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Sumatran Rhino
Rhino Rehabilitation Center

"The Borneo-Sumatran rhinoceros is an endangered subspecies of the Sumatran rhinoceros. The species, also called eastern Sumatran rhino, is found in the province of Sabah in Borneo. In 2011 the population there consisted of only 40 individuals. In April 2015, the species was declared extinct in the wild here. A few specimens are currently still in captivity on Sadah. The last remaining male appears sterile, making reproduction very difficult."

The Sumatran rhinoceros lives in Malaysia (Sabah) and Indonesia, among others. It is one of the most endangered species around the world. This is a result of hunting for its horn and deforestation in the last century.
The Borneo Rhinoceros Sanctuary (BRS), is located in the Tabin Wildlife Reserve. Here is the Rehabilitation center for the rhinos. It is located in a natural environment, where it is extremely suitable for the Borneo Sumatran rhino. Here they are protected against poaching and are cared for by qualified personnel for their health. The project is a latest effort by the Sabah Wildlife Department to save the rhinoceroses, which are considered an endangered species.

It is believed that there are fewer than 35 of these Bornean rhinoceroses. They survive in small and highly fragmented populations in Eastern and Central Sabah. With such low numbers and the threats (hunting, deforestation, that are coming their way, the extinction is near. Certainly now that there is also a low fertility of females and males rhinoceroses in the wild. There is also inbreeding between close relatives and the elderly no longer produce little ones.
But the small remaining populations represent the only hope for the survival of this species. Borneo Rhino Alliance (BORA) helps with support to unite the joint efforts of the government, NGOs (Non-Governmental Organizations) and the International Rhino Conservation Network. In this way, one can ensure that the rhinos can roam in a protected area and that there is active patrol by Rhino Protection Units.
At the shelter, which is located in the jungle, BORA is active and working to achieve great success with the few remaining rhinos, which should eventually usher in the recovery of the rhino population in Borneo's rainforests.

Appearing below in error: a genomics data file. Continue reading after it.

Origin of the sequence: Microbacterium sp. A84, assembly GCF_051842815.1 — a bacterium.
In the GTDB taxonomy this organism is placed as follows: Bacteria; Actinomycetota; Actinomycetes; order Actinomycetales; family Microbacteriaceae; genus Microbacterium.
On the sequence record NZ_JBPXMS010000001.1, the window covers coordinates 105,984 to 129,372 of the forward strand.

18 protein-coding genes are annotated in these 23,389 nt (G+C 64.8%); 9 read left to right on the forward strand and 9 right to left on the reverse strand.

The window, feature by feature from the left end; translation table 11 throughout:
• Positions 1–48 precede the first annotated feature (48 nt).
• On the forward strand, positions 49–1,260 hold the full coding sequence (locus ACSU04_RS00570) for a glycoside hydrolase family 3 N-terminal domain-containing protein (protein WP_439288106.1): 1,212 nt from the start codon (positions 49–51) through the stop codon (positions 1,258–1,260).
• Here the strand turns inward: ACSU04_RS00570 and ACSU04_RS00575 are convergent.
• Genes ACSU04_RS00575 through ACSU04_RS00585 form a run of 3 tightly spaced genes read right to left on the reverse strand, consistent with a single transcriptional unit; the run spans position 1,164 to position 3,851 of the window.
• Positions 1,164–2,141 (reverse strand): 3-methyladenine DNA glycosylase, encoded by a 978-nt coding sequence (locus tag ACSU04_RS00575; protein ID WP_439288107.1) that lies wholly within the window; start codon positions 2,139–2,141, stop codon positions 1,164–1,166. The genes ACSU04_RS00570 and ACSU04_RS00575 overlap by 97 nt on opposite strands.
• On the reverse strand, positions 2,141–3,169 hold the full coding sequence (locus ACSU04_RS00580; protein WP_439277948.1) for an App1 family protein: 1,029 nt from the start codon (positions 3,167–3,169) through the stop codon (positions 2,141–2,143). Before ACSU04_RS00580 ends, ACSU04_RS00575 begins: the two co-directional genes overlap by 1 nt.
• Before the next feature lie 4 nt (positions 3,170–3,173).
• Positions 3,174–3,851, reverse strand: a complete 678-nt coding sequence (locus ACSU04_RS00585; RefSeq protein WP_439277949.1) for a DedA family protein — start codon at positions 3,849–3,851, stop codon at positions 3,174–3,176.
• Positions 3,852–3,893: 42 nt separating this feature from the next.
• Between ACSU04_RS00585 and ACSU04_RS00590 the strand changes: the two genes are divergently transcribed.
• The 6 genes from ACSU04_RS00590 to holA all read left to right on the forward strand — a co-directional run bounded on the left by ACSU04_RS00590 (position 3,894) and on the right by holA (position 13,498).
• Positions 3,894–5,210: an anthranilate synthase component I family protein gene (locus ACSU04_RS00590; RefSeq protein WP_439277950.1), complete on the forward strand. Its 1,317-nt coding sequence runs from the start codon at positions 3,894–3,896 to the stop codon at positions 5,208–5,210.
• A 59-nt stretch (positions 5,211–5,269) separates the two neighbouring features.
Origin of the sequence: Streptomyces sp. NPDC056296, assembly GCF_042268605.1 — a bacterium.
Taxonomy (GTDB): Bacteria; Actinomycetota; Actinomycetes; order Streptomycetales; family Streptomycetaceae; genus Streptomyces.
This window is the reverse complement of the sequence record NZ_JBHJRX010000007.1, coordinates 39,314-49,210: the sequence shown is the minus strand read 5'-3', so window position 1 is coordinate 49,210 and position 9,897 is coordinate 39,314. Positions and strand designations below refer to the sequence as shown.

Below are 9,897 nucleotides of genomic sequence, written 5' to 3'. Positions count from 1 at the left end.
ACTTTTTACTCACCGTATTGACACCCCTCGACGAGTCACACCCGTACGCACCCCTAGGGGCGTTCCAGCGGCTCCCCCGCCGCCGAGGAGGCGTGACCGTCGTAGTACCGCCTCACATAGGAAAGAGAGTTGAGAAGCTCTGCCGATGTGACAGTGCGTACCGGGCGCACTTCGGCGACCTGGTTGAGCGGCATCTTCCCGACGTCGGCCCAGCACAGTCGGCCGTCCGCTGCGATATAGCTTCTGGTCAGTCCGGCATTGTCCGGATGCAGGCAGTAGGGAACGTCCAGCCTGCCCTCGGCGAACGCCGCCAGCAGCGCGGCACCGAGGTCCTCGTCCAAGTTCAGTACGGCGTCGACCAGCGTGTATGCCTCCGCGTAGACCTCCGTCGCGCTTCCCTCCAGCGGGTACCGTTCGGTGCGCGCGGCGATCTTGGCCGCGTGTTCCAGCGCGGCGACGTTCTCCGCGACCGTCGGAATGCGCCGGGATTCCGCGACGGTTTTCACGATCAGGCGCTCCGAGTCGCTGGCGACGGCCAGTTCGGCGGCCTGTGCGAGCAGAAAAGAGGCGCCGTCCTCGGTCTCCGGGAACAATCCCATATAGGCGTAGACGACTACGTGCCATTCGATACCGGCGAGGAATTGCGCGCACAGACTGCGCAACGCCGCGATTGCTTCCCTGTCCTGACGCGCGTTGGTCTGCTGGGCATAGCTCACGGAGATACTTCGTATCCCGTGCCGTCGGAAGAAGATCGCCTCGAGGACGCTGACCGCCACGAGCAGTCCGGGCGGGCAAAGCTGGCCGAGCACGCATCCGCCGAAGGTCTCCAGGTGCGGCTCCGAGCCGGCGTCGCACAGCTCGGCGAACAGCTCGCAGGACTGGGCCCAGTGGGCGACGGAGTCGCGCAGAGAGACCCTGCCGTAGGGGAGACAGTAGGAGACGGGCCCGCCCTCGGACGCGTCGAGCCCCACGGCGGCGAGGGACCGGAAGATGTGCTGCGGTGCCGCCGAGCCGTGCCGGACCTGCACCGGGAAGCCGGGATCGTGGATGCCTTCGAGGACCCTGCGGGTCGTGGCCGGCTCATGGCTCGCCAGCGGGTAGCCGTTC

Of course they do not want to give a rumor to the shelter. They want to create "rest" for the rhinos. Few know about this place.

The endangered Sumatran rhinoceros is now one of the world's rarest mammals. The number has shrunk to less than 200 animals. Of the rhinoceros species (Dicerorhinus Sumatrensis Harrissoni), living on Borneo, there are (as mentioned before) about 35 left. They live in the jungles of East and Central Sabah. The two most important herds of rhinoceroses, maybe 13 to 15 rhinoceroses in size. They live in the Danum Valley Conservation Area and Tabin Wildlife Reserve, with a few other rhinos scattered elsewhere.

In 2000, the campaign to protect the Sumatran rhinoceros in the USA started. This continued in 2009 as a local NGO set up in the form of a not-for-profit organization (registered number 613555-A). They are committed to protecting Tabin's rhinos through patrols, surveillance and community outreach (educating the local population).

Experts from Indonesia have begun to artificially inseminate the Sumatran rhinoceros in an effort to boost the birth rate of the critically endangered species. The Sumatran Rhino Sanctuary is called a 100-acre fenced protected site and has proven, that it is natural environment with the right conditions for the Sumatran rhinoceros to breed. Millions of dollars have already gone into breeding programs for this endangered species.

The plantation owners (often multinationals) acknowledge that they have destroyed the habitat of the Sumatran rhinoceros and that they are jointly responsible. They therefore voluntarily donate part of their profits to the BORA to save as many endangered animals as possible.

All rhinos are herbivores - that is, they only eat plant matter. So they are herbivores. Some mainly eat grass (grazers), others mainly eat leaves and branches (browsers), while still others feed on a mixture of both. The Rhinoceros belongs to the perissodactyl family of 'ungulates' (ungulates), which indicates that they are large-toed ungulates with an odd number of 'toes' (the rhinoceros has three per foot).
The closest animals to the rhinoceros are the horse, the donkey and the tapir. Rhinos have poor eyesight. So they usually use the senses of smell and hearing.
In general, rhinos live for about 30-40 years in the wild and up to 50 years in captivity. Rhinos give birth to a single calf, which see life after a gestation period of 15 to 16 months.

The period in which they give birth to a new calf is generally two to three years. Rhinos become sexually mature anywhere from five to seven years.
Wallowing in the mud is a favorite pastime of all five rhino species. It's a great way for them to cool off in the heat of the day and it also protects the skin from the sun and biting insects.
Rhinoceros are very agile animals. They may look slow and cumbersome off - but don't be fooled! Rhinos can reach speeds of 40-50km per hour and they can make a 180 degree turn with a single jump.

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Tabin Wildlife Reserve is a large rainforest in the eastern part of Sabah with various types of flora and fauna. Quite a few wild ones are coming animals, some of which are protected. In this reserve they have therefore started breeding endangered and protected animals. The three Sabah's largest mammals can be found here: the Borneo Pygmy Elephant, the Sumatran rhinoceros and the Tembadau. This is a rare water buffalo, of which only 300 survive.
Furthermore, there are several intriguing mud volcanoes in the reserve.

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